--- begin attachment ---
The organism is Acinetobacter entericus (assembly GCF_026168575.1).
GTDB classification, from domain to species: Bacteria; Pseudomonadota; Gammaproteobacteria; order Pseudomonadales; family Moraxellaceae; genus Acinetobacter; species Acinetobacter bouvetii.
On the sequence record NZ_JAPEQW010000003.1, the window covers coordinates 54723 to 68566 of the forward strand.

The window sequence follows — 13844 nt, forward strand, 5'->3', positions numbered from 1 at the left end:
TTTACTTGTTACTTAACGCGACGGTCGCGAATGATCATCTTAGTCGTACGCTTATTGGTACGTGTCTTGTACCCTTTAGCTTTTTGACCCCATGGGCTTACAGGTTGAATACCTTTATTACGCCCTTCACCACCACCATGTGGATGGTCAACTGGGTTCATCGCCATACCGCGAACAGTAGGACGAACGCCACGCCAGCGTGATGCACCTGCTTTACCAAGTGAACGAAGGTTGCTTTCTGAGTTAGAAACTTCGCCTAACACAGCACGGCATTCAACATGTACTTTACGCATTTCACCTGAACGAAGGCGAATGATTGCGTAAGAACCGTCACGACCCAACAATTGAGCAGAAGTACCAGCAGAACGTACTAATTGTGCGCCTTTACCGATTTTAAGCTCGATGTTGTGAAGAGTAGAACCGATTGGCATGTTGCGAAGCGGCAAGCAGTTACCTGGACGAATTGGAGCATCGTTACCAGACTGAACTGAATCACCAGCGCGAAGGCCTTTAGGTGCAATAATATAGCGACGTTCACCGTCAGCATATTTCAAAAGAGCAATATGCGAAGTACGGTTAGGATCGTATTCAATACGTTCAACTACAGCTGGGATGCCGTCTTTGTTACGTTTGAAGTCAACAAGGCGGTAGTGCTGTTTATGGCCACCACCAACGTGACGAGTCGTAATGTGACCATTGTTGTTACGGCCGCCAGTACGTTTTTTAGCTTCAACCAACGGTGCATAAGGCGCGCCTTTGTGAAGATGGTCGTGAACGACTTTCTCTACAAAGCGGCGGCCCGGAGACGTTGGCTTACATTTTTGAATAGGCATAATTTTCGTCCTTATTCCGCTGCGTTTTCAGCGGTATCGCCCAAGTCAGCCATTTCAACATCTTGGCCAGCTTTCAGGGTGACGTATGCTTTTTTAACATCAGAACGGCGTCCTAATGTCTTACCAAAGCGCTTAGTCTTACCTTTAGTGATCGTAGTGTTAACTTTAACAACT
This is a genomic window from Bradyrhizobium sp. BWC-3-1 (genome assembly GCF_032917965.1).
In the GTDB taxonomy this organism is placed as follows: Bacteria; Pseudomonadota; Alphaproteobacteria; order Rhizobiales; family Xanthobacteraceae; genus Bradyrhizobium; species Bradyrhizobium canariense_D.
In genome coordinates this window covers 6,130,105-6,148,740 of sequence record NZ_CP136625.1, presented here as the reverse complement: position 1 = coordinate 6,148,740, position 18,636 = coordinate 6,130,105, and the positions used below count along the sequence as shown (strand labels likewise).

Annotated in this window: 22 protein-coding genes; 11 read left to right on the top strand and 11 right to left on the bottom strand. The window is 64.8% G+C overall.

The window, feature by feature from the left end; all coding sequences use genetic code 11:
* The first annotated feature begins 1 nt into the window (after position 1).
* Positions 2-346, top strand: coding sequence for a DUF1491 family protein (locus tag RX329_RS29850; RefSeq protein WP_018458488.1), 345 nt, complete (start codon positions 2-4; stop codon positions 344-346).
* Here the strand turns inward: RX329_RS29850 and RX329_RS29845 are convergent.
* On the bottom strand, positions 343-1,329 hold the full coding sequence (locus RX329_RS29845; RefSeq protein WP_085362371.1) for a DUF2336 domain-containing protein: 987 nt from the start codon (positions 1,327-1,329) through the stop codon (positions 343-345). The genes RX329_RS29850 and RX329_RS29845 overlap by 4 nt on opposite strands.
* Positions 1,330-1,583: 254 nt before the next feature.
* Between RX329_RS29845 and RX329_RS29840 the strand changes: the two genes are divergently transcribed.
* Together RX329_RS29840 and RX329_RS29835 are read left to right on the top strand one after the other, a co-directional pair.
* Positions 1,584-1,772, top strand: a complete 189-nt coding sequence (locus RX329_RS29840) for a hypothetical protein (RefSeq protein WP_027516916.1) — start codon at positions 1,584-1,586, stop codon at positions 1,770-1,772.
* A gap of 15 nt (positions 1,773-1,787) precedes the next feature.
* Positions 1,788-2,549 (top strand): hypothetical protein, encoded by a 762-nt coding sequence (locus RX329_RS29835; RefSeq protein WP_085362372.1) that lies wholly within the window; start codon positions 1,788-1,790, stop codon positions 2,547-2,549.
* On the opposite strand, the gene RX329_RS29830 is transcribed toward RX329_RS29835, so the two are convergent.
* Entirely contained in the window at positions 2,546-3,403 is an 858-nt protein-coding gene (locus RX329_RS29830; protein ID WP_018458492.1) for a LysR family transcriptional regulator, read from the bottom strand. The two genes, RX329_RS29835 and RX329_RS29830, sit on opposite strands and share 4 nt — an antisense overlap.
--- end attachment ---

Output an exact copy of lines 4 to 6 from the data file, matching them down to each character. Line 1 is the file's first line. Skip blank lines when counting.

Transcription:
The window sequence follows — 13844 nt, forward strand, 5'->3', positions numbered from 1 at the left end:
TTTACTTGTTACTTAACGCGACGGTCGCGAATGATCATCTTAGTCGTACGCTTATTGGTACGTGTCTTGTACCCTTTAGCTTTTTGACCCCATGGGCTTACAGGTTGAATACCTTTATTACGCCCTTCACCACCACCATGTGGATGGTCAACTGGGTTCATCGCCATACCGCGAACAGTAGGACGAACGCCACGCCAGCGTGATGCACCTGCTTTACCAAGTGAACGAAGGTTGCTTTCTGAGTTAGAAACTTCGCCTAACACAGCACGGCATTCAACATGTACTTTACGCATTTCACCTGAACGAAGGCGAATGATTGCGTAAGAACCGTCACGACCCAACAATTGAGCAGAAGTACCAGCAGAACGTACTAATTGTGCGCCTTTACCGATTTTAAGCTCGATGTTGTGAAGAGTAGAACCGATTGGCATGTTGCGAAGCGGCAAGCAGTTACCTGGACGAATTGGAGCATCGTTACCAGACTGAACTGAATCACCAGCGCGAAGGCCTTTAGGTGCAATAATATAGCGACGTTCACCGTCAGCATATTTCAAAAGAGCAATATGCGAAGTACGGTTAGGATCGTATTCAATACGTTCAACTACAGCTGGGATGCCGTCTTTGTTACGTTTGAAGTCAACAAGGCGGTAGTGCTGTTTATGGCCACCACCAACGTGACGAGTCGTAATGTGACCATTGTTGTTACGGCCGCCAGTACGTTTTTTAGCTTCAACCAACGGTGCATAAGGCGCGCCTTTGTGAAGATGGTCGTGAACGACTTTCTCTACAAAGCGGCGGCCCGGAGACGTTGGCTTACATTTTTGAATAGGCATAATTTTCGTCCTTATTCCGCTGCGTTTTCAGCGGTATCGCCCAAGTCAGCCATTTCAACATCTTGGCCAGCTTTCAGGGTGACGTATGCTTTTTTAACATCAGAACGGCGTCCTAATGTCTTACCAAAGCGCTTAGTCTTACCTTTAGTGATCGTAGTGTTAACTTTAACAACT
This is a genomic window from Bradyrhizobium sp. BWC-3-1 (genome assembly GCF_032917965.1).